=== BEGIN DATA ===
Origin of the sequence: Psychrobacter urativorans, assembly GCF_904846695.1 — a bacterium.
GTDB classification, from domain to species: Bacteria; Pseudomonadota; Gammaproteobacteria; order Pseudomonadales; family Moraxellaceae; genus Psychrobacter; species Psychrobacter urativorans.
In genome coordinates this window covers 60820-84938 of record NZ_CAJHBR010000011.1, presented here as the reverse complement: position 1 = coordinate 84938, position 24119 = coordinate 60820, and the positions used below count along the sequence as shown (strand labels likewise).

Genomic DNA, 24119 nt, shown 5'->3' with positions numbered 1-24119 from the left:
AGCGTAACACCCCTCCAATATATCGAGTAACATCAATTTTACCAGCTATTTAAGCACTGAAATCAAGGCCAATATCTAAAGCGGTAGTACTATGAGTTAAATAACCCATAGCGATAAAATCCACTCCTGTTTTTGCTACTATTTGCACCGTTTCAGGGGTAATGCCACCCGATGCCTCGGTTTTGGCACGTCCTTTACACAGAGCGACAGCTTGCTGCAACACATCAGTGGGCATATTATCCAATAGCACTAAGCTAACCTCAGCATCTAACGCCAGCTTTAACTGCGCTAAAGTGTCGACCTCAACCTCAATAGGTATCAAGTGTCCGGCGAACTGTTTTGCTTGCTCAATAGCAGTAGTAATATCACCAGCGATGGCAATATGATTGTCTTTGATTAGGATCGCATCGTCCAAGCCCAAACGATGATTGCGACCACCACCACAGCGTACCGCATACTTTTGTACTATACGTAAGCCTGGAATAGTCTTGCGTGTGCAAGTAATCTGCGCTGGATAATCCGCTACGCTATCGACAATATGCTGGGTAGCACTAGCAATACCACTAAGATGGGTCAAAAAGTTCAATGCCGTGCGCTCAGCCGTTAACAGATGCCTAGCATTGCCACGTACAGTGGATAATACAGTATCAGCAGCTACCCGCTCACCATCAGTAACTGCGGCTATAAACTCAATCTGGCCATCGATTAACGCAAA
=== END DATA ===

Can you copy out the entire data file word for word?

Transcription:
Origin of the sequence: Psychrobacter urativorans, assembly GCF_904846695.1 — a bacterium.
GTDB classification, from domain to species: Bacteria; Pseudomonadota; Gammaproteobacteria; order Pseudomonadales; family Moraxellaceae; genus Psychrobacter; species Psychrobacter urativorans.
In genome coordinates this window covers 60820-84938 of record NZ_CAJHBR010000011.1, presented here as the reverse complement: position 1 = coordinate 84938, position 24119 = coordinate 60820, and the positions used below count along the sequence as shown (strand labels likewise).

Genomic DNA, 24119 nt, shown 5'->3' with positions numbered 1-24119 from the left:
AGCGTAACACCCCTCCAATATATCGAGTAACATCAATTTTACCAGCTATTTAAGCACTGAAATCAAGGCCAATATCTAAAGCGGTAGTACTATGAGTTAAATAACCCATAGCGATAAAATCCACTCCTGTTTTTGCTACTATTTGCACCGTTTCAGGGGTAATGCCACCCGATGCCTCGGTTTTGGCACGTCCTTTACACAGAGCGACAGCTTGCTGCAACACATCAGTGGGCATATTATCCAATAGCACTAAGCTAACCTCAGCATCTAACGCCAGCTTTAACTGCGCTAAAGTGTCGACCTCAACCTCAATAGGTATCAAGTGTCCGGCGAACTGTTTTGCTTGCTCAATAGCAGTAGTAATATCACCAGCGATGGCAATATGATTGTCTTTGATTAGGATCGCATCGTCCAAGCCCAAACGATGATTGCGACCACCACCACAGCGTACCGCATACTTTTGTACTATACGTAAGCCTGGAATAGTCTTGCGTGTGCAAGTAATCTGCGCTGGATAATCCGCTACGCTATCGACAATATGCTGGGTAGCACTAGCAATACCACTAAGATGGGTCAAAAAGTTCAATGCCGTGCGCTCAGCCGTTAACAGATGCCTAGCATTGCCACGTACAGTGGATAATACAGTATCAGCAGCTACCCGCTCACCATCAGTAACTGCGGCTATAAACTCAATCTGGCCATCGATTAACGCAAA